Following the recent spate of ransomware attacks on businesses and government agencies across the world, the security press has largely focused on patching and updates as the key to protection against ransomware and malware in general. Thorough patch-management policies are an essential part of doing business online, but the push to patch ignores the fact that many enterprise organizations are not in a position to apply patches as soon as they become available.
The main vulnerability exploited by WannaCry and Petya, EternalBlue, was patched many months ago by Microsoft as part of a package of updates addressing NSA exploits leaked by the Shadow Brokers. Although most ransomware is capable of exploiting multiple vulnerabilities and other strategies to compromise machines, if the organizations affected by WannaCry and Petya had patched their machines, the likelihood is that they would have been safe from this set of attacks.
Beyond the specifics of recent attacks, patching is often heralded as the obvious solution to vulnerabilities, and those who are compromised are shamed for not having applied patches in good time. The implication is that organizations have not applied security patches because of incompetence, laziness, or some other variety of institutional failure.
But the fact is that many organizations are not able to quickly apply patches or to update to the newest versions of operating systems. Enterprise organizations move slowly. They have millions, and potentially billions, of dollars tied up in legacy applications that will not run on the most recent software. It’s easy to say that organizations should update, but when a legacy application provides critical functionality to the business and downtime is unthinkable, any updates have to be applied carefully after multiple tests or not at all.
To be clear, there are organizations that don’t have this excuse but fail to apply patches or adhere to basic security precautions, often because security doesn’t do much for the bottom line. Those organizations should be shamed, especially when their focus on cost-saving puts customer data and business operations at risk.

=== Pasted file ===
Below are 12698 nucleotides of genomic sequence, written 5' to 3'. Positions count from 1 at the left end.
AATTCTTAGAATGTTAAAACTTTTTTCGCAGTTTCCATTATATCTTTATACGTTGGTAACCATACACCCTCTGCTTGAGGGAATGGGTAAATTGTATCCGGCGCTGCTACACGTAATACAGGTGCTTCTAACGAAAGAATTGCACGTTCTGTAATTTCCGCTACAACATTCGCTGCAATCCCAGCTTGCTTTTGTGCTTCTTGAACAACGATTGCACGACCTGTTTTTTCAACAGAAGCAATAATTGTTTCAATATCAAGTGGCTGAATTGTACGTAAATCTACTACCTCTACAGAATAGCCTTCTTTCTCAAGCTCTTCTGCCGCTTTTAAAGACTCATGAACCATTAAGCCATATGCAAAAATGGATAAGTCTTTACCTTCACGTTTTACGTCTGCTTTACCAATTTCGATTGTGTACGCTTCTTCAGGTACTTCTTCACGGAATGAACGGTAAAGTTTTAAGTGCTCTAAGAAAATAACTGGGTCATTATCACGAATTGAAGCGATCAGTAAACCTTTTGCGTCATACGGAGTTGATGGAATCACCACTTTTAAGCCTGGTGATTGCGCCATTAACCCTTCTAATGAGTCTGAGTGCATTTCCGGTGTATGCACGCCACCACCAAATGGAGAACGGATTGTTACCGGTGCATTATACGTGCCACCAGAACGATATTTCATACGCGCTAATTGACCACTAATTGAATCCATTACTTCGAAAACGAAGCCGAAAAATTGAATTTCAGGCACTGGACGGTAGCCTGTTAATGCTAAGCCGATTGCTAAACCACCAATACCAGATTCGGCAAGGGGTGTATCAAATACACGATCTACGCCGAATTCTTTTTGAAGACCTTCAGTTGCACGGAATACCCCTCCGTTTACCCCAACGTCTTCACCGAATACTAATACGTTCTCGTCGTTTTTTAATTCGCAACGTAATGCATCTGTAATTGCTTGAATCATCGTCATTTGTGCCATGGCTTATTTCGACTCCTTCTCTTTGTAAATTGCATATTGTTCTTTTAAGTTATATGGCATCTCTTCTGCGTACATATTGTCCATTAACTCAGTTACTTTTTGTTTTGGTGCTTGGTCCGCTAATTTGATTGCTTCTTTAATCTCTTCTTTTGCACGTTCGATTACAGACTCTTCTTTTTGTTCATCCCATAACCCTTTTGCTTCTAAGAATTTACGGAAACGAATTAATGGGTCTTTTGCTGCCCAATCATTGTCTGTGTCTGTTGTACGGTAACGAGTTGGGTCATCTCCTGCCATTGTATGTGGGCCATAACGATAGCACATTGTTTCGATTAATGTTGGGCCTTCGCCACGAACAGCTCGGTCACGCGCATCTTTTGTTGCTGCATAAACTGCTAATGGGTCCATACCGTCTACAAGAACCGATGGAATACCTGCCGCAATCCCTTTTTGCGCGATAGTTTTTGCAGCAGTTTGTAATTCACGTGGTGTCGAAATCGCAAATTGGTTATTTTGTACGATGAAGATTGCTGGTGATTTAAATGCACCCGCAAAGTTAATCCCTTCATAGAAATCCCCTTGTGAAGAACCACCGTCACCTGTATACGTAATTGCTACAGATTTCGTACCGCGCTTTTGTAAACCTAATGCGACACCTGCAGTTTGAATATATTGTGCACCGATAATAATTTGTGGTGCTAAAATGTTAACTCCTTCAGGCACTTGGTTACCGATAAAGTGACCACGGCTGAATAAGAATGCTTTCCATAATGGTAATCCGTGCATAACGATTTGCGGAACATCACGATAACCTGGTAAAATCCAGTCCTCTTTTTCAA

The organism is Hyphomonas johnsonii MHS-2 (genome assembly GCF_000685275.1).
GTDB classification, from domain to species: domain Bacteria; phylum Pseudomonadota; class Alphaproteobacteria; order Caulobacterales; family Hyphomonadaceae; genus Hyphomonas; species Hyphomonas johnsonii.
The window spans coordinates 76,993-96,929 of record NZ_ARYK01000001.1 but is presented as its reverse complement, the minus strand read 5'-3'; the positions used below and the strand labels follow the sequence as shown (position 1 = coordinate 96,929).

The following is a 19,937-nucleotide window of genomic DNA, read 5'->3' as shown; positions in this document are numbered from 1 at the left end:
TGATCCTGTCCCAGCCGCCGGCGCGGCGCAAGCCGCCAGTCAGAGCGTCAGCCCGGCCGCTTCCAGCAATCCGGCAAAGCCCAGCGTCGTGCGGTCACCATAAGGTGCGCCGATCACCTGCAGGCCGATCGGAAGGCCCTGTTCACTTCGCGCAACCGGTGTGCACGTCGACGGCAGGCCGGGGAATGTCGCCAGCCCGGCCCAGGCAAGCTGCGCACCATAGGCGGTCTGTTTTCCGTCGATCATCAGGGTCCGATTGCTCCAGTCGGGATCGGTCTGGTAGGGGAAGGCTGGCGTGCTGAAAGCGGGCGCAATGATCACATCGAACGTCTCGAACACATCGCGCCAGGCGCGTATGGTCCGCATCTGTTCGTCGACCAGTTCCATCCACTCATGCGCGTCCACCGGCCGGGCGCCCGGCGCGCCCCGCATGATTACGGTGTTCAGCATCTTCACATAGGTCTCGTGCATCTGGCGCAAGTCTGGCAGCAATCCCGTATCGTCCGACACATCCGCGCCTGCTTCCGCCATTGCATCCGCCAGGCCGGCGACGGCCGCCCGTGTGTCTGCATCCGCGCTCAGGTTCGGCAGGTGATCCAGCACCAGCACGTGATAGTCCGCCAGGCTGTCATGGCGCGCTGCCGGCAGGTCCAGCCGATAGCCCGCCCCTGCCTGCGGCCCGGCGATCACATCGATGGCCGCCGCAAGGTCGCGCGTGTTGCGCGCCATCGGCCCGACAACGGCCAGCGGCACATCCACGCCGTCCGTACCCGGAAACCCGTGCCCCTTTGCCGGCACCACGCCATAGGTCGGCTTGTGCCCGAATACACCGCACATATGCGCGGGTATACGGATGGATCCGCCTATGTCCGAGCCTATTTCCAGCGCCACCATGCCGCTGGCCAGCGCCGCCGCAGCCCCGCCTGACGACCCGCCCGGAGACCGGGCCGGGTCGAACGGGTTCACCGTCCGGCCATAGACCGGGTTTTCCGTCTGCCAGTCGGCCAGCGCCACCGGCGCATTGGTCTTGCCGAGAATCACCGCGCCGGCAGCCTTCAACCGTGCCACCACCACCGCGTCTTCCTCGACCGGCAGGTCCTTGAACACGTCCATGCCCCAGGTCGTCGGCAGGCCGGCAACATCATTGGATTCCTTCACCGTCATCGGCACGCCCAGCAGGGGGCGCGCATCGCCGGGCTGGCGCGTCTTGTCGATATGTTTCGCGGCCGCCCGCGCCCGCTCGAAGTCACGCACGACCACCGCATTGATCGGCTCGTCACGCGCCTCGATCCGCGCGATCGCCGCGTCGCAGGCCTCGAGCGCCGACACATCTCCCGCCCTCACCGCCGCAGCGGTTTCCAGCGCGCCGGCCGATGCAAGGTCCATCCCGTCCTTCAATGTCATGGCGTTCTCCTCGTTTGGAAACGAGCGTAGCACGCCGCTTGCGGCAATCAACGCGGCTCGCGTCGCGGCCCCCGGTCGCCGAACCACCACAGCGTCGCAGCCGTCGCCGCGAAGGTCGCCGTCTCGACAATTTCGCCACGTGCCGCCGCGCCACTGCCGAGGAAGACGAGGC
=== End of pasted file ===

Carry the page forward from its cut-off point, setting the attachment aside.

But for companies reliant on legacy software, crowing about updates isn’t helpful and it misses the point. It’s more reasonable to focus on a technique that guards against the worst consequences of ransomware: secure, off-site, and up-to-date backups.
While there are good reasons for an organization to avoid patching, there are no good reasons for it to avoid backing up. A backup is insurance against all manner of disasters, including ransomware. If a ransomware attack does make it through a company’s other layers of defense, that’s unfortunate, but the response is simply to restore the lost data from a backup.
The organizations that best weather malware attacks go beyond static data backups to hot and cold redundant systems housed in an offsite data center, allowing them to quickly switch to backup infrastructure while restoring primary systems, affording at least a measure of business continuity.
While patching is an essential part of modern IT security, it is not a replacement for secure backups. Given the hostility of the environment, every organization should strive to implement offsite backups as a key defense against ransomware.
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